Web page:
Allen Mendenhall

It was customary practice in my family to gather at my grandparents’ house for Sunday dinner after church.  Loyal to our Southern traditions, we would, after eating, divide company: men into the living room, women into the kitchen or den.  My brother and I, still children, would sit silently, for the most part, while my grandfather, father and uncles bandied about the names of politicians and discussed the day’s sermon or newspaper headlines. 

I first learned of William F. Buckley Jr. during these Sunday afternoons, as he was often the topic of conversation.  I was too young to know much, but young enough to learn a lot quickly, so I began to follow this man, this Buckley, to the extent that I could, from those days until the day that he died in February 2008.  

Overcommitted to supposedly universal political ideals and to the spread of American liberal democracy throughout the world, Buckley was not my kind of conservative.  He could be tactless and cruel, as when he violated the ancient maxim de mortuis nil nisi bonum (“Of the dead, speak no evil”) in an obituary to Murray Rothbard wherein he wrote that “Rothbard had defective judgment” and “couldn’t handle moral priorities.”  Buckley then trumpeted some unflattering anecdotes about Rothbard before likening Rothbard to David Koresh.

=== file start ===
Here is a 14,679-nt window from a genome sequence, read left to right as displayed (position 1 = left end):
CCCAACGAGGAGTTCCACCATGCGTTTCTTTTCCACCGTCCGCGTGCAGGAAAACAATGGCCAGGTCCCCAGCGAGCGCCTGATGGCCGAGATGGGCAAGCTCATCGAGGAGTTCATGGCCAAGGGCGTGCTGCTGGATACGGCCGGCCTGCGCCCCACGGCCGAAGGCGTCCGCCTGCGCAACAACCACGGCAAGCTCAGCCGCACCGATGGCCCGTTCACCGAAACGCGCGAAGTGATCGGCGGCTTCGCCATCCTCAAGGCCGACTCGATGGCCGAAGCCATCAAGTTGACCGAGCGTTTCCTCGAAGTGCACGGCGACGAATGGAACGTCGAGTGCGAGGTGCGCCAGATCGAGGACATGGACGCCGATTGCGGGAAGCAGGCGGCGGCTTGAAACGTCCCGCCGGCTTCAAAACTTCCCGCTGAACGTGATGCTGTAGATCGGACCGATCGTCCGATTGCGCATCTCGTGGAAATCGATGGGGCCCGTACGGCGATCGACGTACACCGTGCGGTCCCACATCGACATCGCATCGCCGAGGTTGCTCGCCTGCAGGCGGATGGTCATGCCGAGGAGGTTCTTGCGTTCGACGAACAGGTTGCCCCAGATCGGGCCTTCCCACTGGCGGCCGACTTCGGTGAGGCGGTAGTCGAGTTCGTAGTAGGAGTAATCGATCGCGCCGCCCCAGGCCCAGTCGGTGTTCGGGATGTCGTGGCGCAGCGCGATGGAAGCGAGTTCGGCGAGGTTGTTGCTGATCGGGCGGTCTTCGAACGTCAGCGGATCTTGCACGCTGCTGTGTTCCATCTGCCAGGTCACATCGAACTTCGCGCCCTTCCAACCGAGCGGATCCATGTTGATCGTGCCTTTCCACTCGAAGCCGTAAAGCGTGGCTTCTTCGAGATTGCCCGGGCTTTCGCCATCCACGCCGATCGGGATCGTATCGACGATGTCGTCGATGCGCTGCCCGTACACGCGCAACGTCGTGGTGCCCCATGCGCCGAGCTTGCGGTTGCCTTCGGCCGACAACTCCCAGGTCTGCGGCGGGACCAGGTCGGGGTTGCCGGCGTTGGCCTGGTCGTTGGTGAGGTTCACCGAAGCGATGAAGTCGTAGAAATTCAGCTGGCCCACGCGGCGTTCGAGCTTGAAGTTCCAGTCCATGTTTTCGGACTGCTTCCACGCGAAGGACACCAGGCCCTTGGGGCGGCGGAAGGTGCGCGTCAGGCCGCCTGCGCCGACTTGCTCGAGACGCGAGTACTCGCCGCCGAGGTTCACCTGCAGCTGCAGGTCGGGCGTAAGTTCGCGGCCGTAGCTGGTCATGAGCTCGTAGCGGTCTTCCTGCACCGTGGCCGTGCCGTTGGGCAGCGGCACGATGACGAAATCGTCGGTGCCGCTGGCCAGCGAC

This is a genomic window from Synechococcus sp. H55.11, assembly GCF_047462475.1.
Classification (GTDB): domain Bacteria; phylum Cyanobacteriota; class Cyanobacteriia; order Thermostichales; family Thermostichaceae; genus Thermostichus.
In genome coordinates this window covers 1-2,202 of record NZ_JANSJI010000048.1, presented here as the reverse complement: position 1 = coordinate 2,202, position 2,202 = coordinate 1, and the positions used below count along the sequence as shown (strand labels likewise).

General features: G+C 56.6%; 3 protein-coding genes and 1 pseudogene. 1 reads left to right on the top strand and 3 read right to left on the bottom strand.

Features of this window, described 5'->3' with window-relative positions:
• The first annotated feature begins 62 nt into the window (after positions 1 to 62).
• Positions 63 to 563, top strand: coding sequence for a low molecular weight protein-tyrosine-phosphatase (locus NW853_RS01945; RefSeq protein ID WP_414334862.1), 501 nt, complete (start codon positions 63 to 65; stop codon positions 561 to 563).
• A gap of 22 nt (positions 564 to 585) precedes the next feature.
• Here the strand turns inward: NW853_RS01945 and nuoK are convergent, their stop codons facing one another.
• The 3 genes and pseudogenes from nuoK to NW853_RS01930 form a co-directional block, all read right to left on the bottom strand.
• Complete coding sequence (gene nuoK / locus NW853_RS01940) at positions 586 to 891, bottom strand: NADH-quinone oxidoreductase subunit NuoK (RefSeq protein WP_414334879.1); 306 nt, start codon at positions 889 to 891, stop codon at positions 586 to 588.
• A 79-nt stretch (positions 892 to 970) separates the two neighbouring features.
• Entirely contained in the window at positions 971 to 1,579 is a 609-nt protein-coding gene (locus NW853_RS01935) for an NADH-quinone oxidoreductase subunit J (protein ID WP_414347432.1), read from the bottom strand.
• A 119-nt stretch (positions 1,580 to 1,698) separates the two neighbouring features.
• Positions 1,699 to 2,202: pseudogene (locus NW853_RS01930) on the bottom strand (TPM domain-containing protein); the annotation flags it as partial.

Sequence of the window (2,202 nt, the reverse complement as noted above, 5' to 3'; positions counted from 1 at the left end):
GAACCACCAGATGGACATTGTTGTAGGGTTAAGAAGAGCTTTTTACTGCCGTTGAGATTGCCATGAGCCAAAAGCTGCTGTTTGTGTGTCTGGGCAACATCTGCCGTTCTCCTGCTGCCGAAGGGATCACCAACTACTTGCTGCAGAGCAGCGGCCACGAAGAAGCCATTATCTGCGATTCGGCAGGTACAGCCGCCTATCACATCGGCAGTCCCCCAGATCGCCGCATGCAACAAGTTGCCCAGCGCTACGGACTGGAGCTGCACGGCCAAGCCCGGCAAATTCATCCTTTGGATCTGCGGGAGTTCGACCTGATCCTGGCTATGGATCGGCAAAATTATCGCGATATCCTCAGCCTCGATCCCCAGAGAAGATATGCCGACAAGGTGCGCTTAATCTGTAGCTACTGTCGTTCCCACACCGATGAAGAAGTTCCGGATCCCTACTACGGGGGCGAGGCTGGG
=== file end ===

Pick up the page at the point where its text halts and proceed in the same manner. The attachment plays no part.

Despite such tantrums and vendettas, I always liked Buckley.  Something in the way he conducted himself—his showy decorum, flaunted manners and sophisticated rhetoric—appealed to me.

Carl T. Bogus, an American law professor and author of the biography Buckley, seems to share my qualified respect for Buckley, despite disagreeing with Buckley on important political and theoretical issues.  “I should tell the reader up front,” Bogus warns, “that I am a liberal and thus critical—in some instances, highly critical—of Buckley’s ideology.”  Yet, adds Bogus, “I admire William F. Buckley Jr. enormously.”     

Unlike bobble-headed television personalities and think tank sycophants, Bogus does justice to his subject, treating Buckley’s ideas evenhandedly on the grounds that he (Bogus) is “disheartened by the present state of partisan animosity,” one solution to which, he says, “is to take opposing ideas seriously.”  Bogus not only takes Buckley’s ideas seriously, but credits them for changing America’s political realities.    Read the rest of this entry »